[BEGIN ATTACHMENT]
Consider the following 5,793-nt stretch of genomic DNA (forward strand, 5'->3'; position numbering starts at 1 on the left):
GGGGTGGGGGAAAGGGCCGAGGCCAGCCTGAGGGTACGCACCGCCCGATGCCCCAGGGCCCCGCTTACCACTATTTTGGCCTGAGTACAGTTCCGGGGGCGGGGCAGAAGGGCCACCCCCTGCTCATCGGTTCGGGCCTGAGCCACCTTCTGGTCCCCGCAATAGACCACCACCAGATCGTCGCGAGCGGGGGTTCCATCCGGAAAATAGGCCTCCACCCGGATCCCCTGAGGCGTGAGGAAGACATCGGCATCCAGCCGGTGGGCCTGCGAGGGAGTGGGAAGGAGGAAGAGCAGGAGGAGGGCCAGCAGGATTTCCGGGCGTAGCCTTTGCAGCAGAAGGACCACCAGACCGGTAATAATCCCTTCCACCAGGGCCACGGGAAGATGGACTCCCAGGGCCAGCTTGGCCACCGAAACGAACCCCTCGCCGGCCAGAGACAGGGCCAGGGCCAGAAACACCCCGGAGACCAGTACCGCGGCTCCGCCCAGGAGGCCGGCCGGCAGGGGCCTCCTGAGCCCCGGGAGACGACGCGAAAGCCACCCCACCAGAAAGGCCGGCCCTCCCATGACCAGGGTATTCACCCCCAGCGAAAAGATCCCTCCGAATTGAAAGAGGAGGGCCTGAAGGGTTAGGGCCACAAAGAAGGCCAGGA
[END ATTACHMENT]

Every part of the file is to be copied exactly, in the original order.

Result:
Consider the following 5,793-nt stretch of genomic DNA (forward strand, 5'->3'; position numbering starts at 1 on the left):
GGGGTGGGGGAAAGGGCCGAGGCCAGCCTGAGGGTACGCACCGCCCGATGCCCCAGGGCCCCGCTTACCACTATTTTGGCCTGAGTACAGTTCCGGGGGCGGGGCAGAAGGGCCACCCCCTGCTCATCGGTTCGGGCCTGAGCCACCTTCTGGTCCCCGCAATAGACCACCACCAGATCGTCGCGAGCGGGGGTTCCATCCGGAAAATAGGCCTCCACCCGGATCCCCTGAGGCGTGAGGAAGACATCGGCATCCAGCCGGTGGGCCTGCGAGGGAGTGGGAAGGAGGAAGAGCAGGAGGAGGGCCAGCAGGATTTCCGGGCGTAGCCTTTGCAGCAGAAGGACCACCAGACCGGTAATAATCCCTTCCACCAGGGCCACGGGAAGATGGACTCCCAGGGCCAGCTTGGCCACCGAAACGAACCCCTCGCCGGCCAGAGACAGGGCCAGGGCCAGAAACACCCCGGAGACCAGTACCGCGGCTCCGCCCAGGAGGCCGGCCGGCAGGGGCCTCCTGAGCCCCGGGAGACGACGCGAAAGCCACCCCACCAGAAAGGCCGGCCCTCCCATGACCAGGGTATTCACCCCCAGCGAAAAGATCCCTCCGAATTGAAAGAGGAGGGCCTGAAGGGTTAGGGCCACAAAGAAGGCCAGGA